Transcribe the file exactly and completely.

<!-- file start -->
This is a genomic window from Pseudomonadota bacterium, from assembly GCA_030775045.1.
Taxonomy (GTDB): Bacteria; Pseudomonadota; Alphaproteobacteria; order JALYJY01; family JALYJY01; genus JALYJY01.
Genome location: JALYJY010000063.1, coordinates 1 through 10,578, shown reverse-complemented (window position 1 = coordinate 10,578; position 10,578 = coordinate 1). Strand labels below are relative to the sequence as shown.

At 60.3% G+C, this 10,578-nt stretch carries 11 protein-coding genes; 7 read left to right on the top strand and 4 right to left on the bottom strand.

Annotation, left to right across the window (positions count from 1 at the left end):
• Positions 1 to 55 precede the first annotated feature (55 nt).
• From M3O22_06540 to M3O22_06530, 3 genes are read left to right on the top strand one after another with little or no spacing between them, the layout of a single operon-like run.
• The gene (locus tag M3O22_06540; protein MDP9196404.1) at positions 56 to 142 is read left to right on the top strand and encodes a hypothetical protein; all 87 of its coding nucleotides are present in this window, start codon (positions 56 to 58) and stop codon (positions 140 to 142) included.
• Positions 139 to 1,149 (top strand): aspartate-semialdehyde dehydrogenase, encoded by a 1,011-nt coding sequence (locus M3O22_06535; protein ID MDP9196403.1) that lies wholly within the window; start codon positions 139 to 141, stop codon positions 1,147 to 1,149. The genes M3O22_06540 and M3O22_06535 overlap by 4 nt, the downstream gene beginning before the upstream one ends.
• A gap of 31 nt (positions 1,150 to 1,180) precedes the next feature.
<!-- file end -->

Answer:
This is a genomic window from Pseudomonadota bacterium, from assembly GCA_030775045.1.
Taxonomy (GTDB): Bacteria; Pseudomonadota; Alphaproteobacteria; order JALYJY01; family JALYJY01; genus JALYJY01.
Genome location: JALYJY010000063.1, coordinates 1 through 10,578, shown reverse-complemented (window position 1 = coordinate 10,578; position 10,578 = coordinate 1). Strand labels below are relative to the sequence as shown.

At 60.3% G+C, this 10,578-nt stretch carries 11 protein-coding genes; 7 read left to right on the top strand and 4 right to left on the bottom strand.

Annotation, left to right across the window (positions count from 1 at the left end):
• Positions 1 to 55 precede the first annotated feature (55 nt).
• From M3O22_06540 to M3O22_06530, 3 genes are read left to right on the top strand one after another with little or no spacing between them, the layout of a single operon-like run.
• The gene (locus tag M3O22_06540; protein MDP9196404.1) at positions 56 to 142 is read left to right on the top strand and encodes a hypothetical protein; all 87 of its coding nucleotides are present in this window, start codon (positions 56 to 58) and stop codon (positions 140 to 142) included.
• Positions 139 to 1,149 (top strand): aspartate-semialdehyde dehydrogenase, encoded by a 1,011-nt coding sequence (locus M3O22_06535; protein ID MDP9196403.1) that lies wholly within the window; start codon positions 139 to 141, stop codon positions 1,147 to 1,149. The genes M3O22_06540 and M3O22_06535 overlap by 4 nt, the downstream gene beginning before the upstream one ends.
• A gap of 31 nt (positions 1,150 to 1,180) precedes the next feature.